Also admit to your Buddhist friends that Jesus did not instruct His followers that they were to detach themselves from all sufferings. But Jesus did promise that He will help us carry our burdens during our struggles here on earth (Matt. 11:28-30), and that when we enter His heavenly kingdom, “He shall wipe away every tear from [our] eyes, and there shall no longer be any mourning, or crying, or pain” (Rev. 21:4). Point out that because of the love Jesus has for you and you have for Him, you believe Him and can go to Him with your troubles and afflictions.

A Surprising Example

As you share your faith in Christ with Zen Buddhists, one additional point may be worth mentioning. Your Zen Buddhist friends may have spent considerable time and effort in trying to attain satori. To give up all they have sacrificed may be agonizing to them even if they believe the Gospel is the truth. Furthermore, they may be anxious about what their Buddhist friends and particularly their Zen teachers may think of their abandonment of Zen. Perhaps their friends and teachers will think they have betrayed their spiritual quest for enlightenment and have succumbed to falsehood, weakness, and ignorance. To renounce Zen in the face of such disapproval and possible derision might require a resolve that your support can bolster. One way you might be able to encourage them is to remind them of the life of the Buddha.

After Siddhartha Gautama, the Buddha, became aware of human suffering, he spent many years trying to achieve enlightenment by practicing severe austerities with other Brahmin monks. Finally, he came to believe that the way to truth cannot be discovered through the extremes of life, but through the Middle Path. At that point he ate a full meal in the presence of the other monks. Despite their accusations that he had yielded to physical weakness and abandoned the journey to enlightenment, Gautama did what he believed was right. Although what the Buddha came to believe is not what the Bible teaches, he did show that one must commit to what one believes to be the truth rather than be intimidated by what others think. Ironically, this example may help your friends break their bond to Zen Buddhism.


Solomon was the third king of Israel. At one time he was said to be the wisest person in the world. But Solomon became a fool. Despite all his wealth, fame, and knowledge, he departed from the statutes of God and betrayed his friendship with the Lord.

Solomon, however, did learn one important lesson. He realized that pursuing all the things of the world was like chasing after the wind. “Meaningless! Meaningless!” he declared, “Everything is meaningless!” (Eccl. 12:8).

Without God life is meaningless, and grasping after the things of the world is like grasping brittle paper. The more you try to hold it, the more it breaks apart.

Zen Buddhists understand the futility of grasping. But in order to stop grasping, they deny life. To Christians, grasping is futile as well. But instead of grasping, we give our lives and desires to the Master. And as we serve Christ, our lives are affirmed by Him — not extinguished, but marked with meaning.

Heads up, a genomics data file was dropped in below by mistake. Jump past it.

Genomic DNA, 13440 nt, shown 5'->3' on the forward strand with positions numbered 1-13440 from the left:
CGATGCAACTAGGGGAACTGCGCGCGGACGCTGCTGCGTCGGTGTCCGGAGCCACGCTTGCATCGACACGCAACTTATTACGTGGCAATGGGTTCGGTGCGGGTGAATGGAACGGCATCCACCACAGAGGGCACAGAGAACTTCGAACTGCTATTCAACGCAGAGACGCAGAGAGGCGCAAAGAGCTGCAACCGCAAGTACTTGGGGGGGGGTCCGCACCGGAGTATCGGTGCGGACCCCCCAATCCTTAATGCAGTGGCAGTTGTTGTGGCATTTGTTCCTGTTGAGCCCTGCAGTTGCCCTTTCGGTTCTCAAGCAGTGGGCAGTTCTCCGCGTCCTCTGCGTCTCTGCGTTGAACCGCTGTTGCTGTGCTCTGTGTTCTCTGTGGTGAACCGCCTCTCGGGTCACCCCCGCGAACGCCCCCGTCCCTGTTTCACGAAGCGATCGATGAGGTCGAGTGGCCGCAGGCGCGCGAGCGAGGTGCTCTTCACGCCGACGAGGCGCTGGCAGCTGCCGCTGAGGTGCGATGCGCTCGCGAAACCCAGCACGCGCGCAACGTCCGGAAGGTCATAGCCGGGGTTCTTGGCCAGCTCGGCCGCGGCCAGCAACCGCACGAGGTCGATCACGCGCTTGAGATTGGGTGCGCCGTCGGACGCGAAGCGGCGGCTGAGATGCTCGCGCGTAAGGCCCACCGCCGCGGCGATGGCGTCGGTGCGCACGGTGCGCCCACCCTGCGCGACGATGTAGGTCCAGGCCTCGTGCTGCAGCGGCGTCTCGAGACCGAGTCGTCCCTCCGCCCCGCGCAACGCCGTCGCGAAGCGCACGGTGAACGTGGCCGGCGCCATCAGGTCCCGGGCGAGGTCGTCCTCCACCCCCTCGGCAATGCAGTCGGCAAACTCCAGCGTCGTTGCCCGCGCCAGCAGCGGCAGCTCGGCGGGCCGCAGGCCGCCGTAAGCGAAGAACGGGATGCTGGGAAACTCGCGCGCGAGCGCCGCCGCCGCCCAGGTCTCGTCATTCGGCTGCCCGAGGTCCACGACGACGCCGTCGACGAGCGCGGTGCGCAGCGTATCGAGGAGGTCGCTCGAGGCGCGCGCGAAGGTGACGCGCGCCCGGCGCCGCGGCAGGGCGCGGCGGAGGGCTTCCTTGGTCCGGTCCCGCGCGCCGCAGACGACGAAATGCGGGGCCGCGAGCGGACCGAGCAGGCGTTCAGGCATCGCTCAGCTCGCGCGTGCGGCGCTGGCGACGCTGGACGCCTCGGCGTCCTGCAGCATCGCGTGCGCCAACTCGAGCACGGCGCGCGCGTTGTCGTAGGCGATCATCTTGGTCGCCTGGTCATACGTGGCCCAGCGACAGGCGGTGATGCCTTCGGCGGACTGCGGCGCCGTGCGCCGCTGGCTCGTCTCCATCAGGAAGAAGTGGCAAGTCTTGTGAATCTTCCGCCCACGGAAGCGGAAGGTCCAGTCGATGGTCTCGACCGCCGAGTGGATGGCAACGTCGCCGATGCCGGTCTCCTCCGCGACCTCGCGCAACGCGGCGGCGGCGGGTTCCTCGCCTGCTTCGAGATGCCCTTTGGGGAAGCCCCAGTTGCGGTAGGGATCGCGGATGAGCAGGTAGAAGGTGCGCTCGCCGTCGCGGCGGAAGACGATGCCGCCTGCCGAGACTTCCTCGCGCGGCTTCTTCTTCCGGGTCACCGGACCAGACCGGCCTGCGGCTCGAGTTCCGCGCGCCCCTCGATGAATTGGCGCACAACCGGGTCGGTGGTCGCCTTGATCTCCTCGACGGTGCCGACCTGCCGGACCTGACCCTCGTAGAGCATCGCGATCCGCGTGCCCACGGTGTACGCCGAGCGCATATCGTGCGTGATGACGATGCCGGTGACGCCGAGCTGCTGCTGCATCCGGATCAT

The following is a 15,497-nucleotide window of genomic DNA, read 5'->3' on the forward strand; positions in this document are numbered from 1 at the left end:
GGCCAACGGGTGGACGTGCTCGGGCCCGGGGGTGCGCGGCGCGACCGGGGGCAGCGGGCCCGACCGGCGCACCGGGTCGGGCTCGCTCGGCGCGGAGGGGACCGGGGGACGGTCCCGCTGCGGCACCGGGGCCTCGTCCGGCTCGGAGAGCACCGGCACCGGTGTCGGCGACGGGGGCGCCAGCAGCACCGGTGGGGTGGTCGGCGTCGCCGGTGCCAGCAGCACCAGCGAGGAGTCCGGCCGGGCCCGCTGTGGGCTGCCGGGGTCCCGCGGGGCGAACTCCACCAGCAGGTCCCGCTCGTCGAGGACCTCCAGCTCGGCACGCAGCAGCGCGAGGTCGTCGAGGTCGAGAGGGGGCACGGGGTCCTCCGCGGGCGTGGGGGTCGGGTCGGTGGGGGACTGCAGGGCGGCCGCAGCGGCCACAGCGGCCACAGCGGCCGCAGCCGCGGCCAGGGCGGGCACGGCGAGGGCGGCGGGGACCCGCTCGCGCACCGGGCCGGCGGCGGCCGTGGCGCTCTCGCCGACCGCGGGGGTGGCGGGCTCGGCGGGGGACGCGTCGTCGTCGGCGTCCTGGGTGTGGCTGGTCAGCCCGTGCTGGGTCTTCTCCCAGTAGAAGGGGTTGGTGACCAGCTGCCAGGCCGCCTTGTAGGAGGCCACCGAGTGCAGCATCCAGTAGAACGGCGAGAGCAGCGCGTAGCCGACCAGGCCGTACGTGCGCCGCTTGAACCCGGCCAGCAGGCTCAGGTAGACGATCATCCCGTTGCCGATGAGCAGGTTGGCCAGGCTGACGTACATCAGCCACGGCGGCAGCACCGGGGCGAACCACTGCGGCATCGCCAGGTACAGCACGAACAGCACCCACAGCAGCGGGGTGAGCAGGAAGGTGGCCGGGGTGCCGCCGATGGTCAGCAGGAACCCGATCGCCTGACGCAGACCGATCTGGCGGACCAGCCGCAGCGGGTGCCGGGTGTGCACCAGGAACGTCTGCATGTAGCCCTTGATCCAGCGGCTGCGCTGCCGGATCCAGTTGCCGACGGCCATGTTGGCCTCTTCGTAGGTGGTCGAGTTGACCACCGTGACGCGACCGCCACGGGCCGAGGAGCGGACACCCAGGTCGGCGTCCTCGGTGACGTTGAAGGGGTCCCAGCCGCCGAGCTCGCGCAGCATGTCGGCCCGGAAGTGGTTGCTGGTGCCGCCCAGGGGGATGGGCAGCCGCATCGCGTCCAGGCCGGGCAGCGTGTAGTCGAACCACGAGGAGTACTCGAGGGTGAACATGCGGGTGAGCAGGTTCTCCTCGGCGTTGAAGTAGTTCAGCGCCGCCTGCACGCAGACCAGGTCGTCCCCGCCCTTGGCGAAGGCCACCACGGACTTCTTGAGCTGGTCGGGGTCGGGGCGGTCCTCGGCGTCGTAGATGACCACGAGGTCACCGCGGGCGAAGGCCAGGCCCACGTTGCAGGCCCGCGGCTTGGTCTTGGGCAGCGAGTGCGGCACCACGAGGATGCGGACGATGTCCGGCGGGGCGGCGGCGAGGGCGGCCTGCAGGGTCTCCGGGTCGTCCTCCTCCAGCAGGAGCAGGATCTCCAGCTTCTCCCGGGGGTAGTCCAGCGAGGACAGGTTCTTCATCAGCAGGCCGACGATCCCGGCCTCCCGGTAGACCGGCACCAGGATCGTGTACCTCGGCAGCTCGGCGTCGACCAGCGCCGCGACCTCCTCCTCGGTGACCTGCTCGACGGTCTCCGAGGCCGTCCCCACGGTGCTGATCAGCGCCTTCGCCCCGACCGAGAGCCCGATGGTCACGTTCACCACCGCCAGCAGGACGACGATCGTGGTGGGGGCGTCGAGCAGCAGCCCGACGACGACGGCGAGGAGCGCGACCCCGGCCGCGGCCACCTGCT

Perhaps no Eastern religion is considered more chic and intellectually sophisticated in America today than Zen Buddhism. Offering an autonomous path to mystical enlightenment that does not demand acceptance of Eastern mythology and culture, Zen is well suited for the “post-modern” American. Yet, J. Isamu Yamamoto maintains, Zen is actually an anti-intellectual approach to truth that denies fundamental human needs.


  1. See Part Two of this series in the Fall 1994 Christian Research Journal.
  2. This will be discussed in the Spring 1995 Christian Research Journal.
  3. Since Jodo Shinshu was surveyed in the three-part series on “Witnessing to Asian Americans” in previous issues of the Christian Research Journal (Summer 1992, Fall 1992, Winter 1993), the Pure Land schools of Buddhism will not be covered in this series.
  4. Since John Weldon examined this religion in the Fall 1992 Christian Research Journal, it will not be discussed in this series.
  5. Japanese commoners at this time often had only one name.
  6. C. W. Edwards, “Zen,” The Perennial Dictionary of World Religions, ed. Keith Crim (San Francisco: Harper & Row, 1989), 824.
  7. Emma McCloy Layman, Buddhism in America (Chicago: Nelson-Hall, 1976), 28.
  8. Christmas Humphreys, Zen Buddhism (New York: Pantheon Books, 1957), 55.
  9. Toichi Yoshioka, Zen (Osaka, Japan: Hoikusha Pub., 1978), 4.
  10. Alan Watts, The Way of Zen (New York: Pantheon Books, 1957), 147.
  11. Ibid., 26.
  12. D. T. Suzuki, An Introduction to Zen Buddhism (New York: Grove Press, 1964), 33.
  13. Ibid., 34.
  14. E. Dale Saunders, Buddhism in Japan (Philadelphia: University of Pennsylvania Press, 1971), 228.
  15. Watts, 154.
  16. Suzuki, 54-55.
  17. Ibid., 108.
  18. Edwards, 821.
  19. Humphreys, 11.
  20. The Four Noble Truths were discussed in Part One of this series (see the Spring/Summer 1994 Christian Research Journal. In the Twelvefold Chain of Causation, the Buddha traced the cause of suffering back to its origin — from ignorance to suffering, of which attachment is a key link in the chain.